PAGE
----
A car tax disc

I recently had to sell my car, as far as I know for scrap. I’d had the car for eight years and for the last three or so it had been the only car my wife and I had. But I have never bought a brand new car. The car was twelve years old and had reached the stage of needing major work on the engine – work which would have cost much more than the £100 or so that the car was valued at. So that car had to go.

It was still sporting its final ever tax disc. UK readers will be aware that all cars are taxed annually and until recently a disc stuck on the windscreen was proof of payment. Now, it seems, it takes no time at all for the car registration plate to be checked to discover if the road fund has been paid. The disc, which has been in use for as long as I have knowledge, became redundant.

But some of us are willing to keep a few old discs and here’s the final one for this car.

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The disc is just on three inches in diameter (about 7.5 cm). It clearly states the expiry date, the make of car and the cost. It has been possible to pay for this car tax on line for some years, but for this I have stuck to getting it from my local Post Office for they get a bit of income for the transaction which helps to ensure the survival of that business.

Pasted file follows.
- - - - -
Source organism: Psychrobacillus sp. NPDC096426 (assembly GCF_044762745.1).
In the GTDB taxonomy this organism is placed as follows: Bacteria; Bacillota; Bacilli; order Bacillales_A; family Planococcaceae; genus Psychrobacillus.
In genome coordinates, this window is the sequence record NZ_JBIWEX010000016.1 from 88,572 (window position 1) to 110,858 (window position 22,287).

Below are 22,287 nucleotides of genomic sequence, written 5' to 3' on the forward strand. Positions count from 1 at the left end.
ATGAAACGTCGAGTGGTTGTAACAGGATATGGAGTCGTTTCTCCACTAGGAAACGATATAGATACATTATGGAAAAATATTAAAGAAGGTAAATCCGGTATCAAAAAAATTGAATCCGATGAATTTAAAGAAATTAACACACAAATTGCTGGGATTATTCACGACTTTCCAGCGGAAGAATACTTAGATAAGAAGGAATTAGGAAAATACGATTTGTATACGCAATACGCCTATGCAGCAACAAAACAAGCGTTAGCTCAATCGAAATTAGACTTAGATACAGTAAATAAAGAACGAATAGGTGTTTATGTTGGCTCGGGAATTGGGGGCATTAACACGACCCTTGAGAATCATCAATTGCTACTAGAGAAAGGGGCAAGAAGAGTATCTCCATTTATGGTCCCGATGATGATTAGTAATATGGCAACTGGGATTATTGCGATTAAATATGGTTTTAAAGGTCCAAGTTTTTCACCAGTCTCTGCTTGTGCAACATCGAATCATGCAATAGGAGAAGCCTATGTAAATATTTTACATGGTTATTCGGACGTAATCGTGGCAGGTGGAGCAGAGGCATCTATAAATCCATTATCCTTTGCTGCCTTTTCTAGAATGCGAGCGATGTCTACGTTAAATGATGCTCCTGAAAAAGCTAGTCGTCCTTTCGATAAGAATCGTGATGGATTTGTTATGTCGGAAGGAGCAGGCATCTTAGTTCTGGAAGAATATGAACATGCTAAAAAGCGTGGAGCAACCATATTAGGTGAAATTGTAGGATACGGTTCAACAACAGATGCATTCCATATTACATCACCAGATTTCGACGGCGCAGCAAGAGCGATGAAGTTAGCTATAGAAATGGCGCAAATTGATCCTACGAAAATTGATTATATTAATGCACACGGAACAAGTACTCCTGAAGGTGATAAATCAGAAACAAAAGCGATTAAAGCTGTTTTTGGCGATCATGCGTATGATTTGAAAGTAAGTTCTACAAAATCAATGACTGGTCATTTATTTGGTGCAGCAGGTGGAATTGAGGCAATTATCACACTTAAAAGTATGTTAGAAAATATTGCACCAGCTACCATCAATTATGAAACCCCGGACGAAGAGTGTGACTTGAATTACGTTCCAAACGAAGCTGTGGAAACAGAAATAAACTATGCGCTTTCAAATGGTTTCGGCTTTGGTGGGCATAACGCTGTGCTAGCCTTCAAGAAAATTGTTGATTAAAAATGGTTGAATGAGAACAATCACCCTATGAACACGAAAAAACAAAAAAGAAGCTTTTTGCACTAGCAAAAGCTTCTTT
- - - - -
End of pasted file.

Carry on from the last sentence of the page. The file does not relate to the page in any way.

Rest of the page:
Each year, you had to get a new disc and each year they were a different colour. This obviously helped police who might be checking such things to have a rapid way of identifying that the disc was a current and valid one. So here’s the disc from 1913 as well.

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I shall miss these little bits of paper but at least the new car has a smaller engine and only costs £120 per year.

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